Given its function as a specialized agency of the United Nations (UN), the ITU maintains its status of a traditional intergovernmental institution43 and opens its voting membership exclusively to the UN Member States.44 Cooperation with private parties is encouraged by allowing entities and private agencies to join in of one of the ITU’s operational Sectors, namely the Radiocommunication Sector (ITU-R), Standardization Sector (ITU-T) and Development Sector (ITU-D).45 Contributions of the Sector Members are yet limited to the Sector of their affiliation, and hence to the operational activities of the ITU.46 Such governance model results in a lack of actors’ representation at the organization’s decision-making level, especially considering the fact that the current composition of the ITU includes 196 Member States and 800 Sector Members, the latter being predominantly global telecommunications and ICT companies from developed States.47 The legal framework of the ITU particularly welcomes participation of national48, regional or international telecommunications agencies, scientific or industrial organizations and financial or development institutions.49 The membership dues are allocation per unit classes and depend on parties’ regional and institutional background.50 Only those States listed by the UN as developing countries, or explicitly determined as such by the ITU Council, may pay the lowest membership fees.51 Sector Members are not allowed to select a unit class of contribution lower than ½, with an exception for companies in developing countries.
In comparison, the membership categories of the ETSI cover a wide range of entities, including administration,52 administrative bodies and National Standardization Organizations (NSOs)53, network operators and service provides, manufacturers, users54 and, finally, research bodies.55 At the moment of writing, the ETSI counts 800 members from 66 counties56: out of all members, manufacturers constitute the most represented group (nearly 42%), while the users and governmental bodies are in substantial minority.57 To acquire ETSI’s affiliation, applicants have to demonstrate their interest in the Institute’s activities, concentrated around issuing telecommunications standards and specifications. Members’ roles in the work of the ETSI depend on their membership grade, which varies from full and associate membership to observership. Only applicants who are located within the geographical area of the CEPT58 can acquire the full membership of the ETSI, allowing those who do not fulfill that criterion to become associate members with certain voting limitations.59 Observership can be obtained by those who meet the conditions of full or associate membership but still choose not to participate fully in the proceedings of the Institute.60 Observers are neither entitled to vote in the governance-related matters, nor can they attend standards development meetings. The annual contributions for the ETSI membership are based on parties’ turnover (‘private’) or GDP (‘public’).61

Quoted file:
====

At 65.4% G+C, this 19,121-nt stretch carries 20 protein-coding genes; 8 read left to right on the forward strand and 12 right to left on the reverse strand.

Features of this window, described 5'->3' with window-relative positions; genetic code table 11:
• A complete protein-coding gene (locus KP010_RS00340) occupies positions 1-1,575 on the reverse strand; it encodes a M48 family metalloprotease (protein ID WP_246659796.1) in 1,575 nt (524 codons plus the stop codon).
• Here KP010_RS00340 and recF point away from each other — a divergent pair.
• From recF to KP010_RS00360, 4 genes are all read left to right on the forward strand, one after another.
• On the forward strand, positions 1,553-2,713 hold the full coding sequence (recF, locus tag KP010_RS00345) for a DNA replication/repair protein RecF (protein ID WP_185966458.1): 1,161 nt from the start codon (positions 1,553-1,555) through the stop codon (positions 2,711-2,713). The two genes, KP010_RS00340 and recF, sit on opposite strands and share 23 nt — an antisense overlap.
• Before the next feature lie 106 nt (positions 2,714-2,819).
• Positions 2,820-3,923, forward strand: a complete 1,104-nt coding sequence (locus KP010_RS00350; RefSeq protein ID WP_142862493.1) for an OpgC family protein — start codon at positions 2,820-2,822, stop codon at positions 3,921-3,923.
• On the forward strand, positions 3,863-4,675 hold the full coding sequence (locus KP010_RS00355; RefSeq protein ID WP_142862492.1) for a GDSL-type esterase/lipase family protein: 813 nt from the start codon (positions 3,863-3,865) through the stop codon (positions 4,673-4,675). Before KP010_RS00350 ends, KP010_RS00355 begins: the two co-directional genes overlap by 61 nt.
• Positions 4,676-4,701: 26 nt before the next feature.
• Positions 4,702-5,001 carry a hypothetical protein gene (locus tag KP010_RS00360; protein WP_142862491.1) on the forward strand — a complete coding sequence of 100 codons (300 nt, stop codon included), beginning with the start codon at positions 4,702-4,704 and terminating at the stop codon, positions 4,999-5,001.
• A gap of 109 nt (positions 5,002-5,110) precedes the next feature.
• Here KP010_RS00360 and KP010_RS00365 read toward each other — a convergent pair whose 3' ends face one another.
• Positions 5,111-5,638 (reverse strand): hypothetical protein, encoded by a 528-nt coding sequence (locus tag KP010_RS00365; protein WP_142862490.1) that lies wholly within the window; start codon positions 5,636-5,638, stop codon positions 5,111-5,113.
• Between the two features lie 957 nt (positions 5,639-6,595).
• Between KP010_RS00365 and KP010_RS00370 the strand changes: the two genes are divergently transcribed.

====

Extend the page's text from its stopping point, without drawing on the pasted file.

As opposed to the ETSI, the distinctions of the membership grades and categories in the IEEE is based on, among others, applicant’s income, status and professional competence.62 Those who do not satisfy the requirements of any categories can participate in certain activities as Society Affiliates,63 or Associate Members with a limited power to vote.64 Yet, a different situation can be sketched once we turn to the IEEE-Standards Association (IEEE-SA). Being a specialized unit (‘Major Board’) of the Institute and thus its integral part,65 the IEEE-SA nevertheless maintains its own regulatory framework; its membership requirements are therefore different from the ones introduced by the IEEE. Pursuant to the relevant legal documents, the IEEE-SA accepts a great variety of stakeholders, including governmental agencies on different state-organizational levels, trade associations, commercial entities and individuals.66 Although the latter do not necessarily have to be affiliated with the IEEE, a prior membership of the Institute is indirectly encouraged by the lower membership fees.67 The IEEE-SA further distinguishes between individual and entity-members68, both empowered to vote in standardization processes.69 Hence, the membership range is rather broad, having as the only stringent admission requirement the demonstrated interest in standards activities.